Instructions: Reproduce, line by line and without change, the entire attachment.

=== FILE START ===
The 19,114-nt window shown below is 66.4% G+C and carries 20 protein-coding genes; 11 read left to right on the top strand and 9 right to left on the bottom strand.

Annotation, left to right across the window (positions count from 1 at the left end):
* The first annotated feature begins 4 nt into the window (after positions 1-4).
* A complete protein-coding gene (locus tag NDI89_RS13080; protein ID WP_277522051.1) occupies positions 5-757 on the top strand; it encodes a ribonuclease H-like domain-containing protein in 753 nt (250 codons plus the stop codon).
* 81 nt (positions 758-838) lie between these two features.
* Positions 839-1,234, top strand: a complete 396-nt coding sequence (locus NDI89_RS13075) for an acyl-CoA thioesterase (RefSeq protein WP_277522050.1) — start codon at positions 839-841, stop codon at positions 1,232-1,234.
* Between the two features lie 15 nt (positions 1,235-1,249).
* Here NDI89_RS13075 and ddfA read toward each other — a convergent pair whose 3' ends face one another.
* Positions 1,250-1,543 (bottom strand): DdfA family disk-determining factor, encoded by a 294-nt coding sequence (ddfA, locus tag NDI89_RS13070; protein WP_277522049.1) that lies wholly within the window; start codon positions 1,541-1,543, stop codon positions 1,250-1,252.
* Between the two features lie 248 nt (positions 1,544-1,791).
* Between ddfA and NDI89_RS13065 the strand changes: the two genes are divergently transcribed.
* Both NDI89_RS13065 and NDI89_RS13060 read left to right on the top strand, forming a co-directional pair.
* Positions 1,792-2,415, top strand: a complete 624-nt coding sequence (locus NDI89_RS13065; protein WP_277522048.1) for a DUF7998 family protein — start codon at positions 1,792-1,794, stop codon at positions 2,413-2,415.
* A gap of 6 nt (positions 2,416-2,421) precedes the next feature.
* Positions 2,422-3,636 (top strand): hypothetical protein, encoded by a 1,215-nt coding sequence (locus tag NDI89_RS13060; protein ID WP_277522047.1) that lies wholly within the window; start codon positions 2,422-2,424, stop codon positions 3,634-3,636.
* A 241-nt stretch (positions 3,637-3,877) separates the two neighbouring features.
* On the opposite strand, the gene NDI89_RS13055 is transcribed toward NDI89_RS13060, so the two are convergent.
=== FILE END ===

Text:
The 19,114-nt window shown below is 66.4% G+C and carries 20 protein-coding genes; 11 read left to right on the top strand and 9 right to left on the bottom strand.

Annotation, left to right across the window (positions count from 1 at the left end):
* The first annotated feature begins 4 nt into the window (after positions 1-4).
* A complete protein-coding gene (locus tag NDI89_RS13080; protein ID WP_277522051.1) occupies positions 5-757 on the top strand; it encodes a ribonuclease H-like domain-containing protein in 753 nt (250 codons plus the stop codon).
* 81 nt (positions 758-838) lie between these two features.
* Positions 839-1,234, top strand: a complete 396-nt coding sequence (locus NDI89_RS13075) for an acyl-CoA thioesterase (RefSeq protein WP_277522050.1) — start codon at positions 839-841, stop codon at positions 1,232-1,234.
* Between the two features lie 15 nt (positions 1,235-1,249).
* Here NDI89_RS13075 and ddfA read toward each other — a convergent pair whose 3' ends face one another.
* Positions 1,250-1,543 (bottom strand): DdfA family disk-determining factor, encoded by a 294-nt coding sequence (ddfA, locus tag NDI89_RS13070; protein WP_277522049.1) that lies wholly within the window; start codon positions 1,541-1,543, stop codon positions 1,250-1,252.
* Between the two features lie 248 nt (positions 1,544-1,791).
* Between ddfA and NDI89_RS13065 the strand changes: the two genes are divergently transcribed.
* Both NDI89_RS13065 and NDI89_RS13060 read left to right on the top strand, forming a co-directional pair.
* Positions 1,792-2,415, top strand: a complete 624-nt coding sequence (locus NDI89_RS13065; protein WP_277522048.1) for a DUF7998 family protein — start codon at positions 1,792-1,794, stop codon at positions 2,413-2,415.
* A gap of 6 nt (positions 2,416-2,421) precedes the next feature.
* Positions 2,422-3,636 (top strand): hypothetical protein, encoded by a 1,215-nt coding sequence (locus tag NDI89_RS13060; protein ID WP_277522047.1) that lies wholly within the window; start codon positions 2,422-2,424, stop codon positions 3,634-3,636.
* A 241-nt stretch (positions 3,637-3,877) separates the two neighbouring features.
* On the opposite strand, the gene NDI89_RS13055 is transcribed toward NDI89_RS13060, so the two are convergent.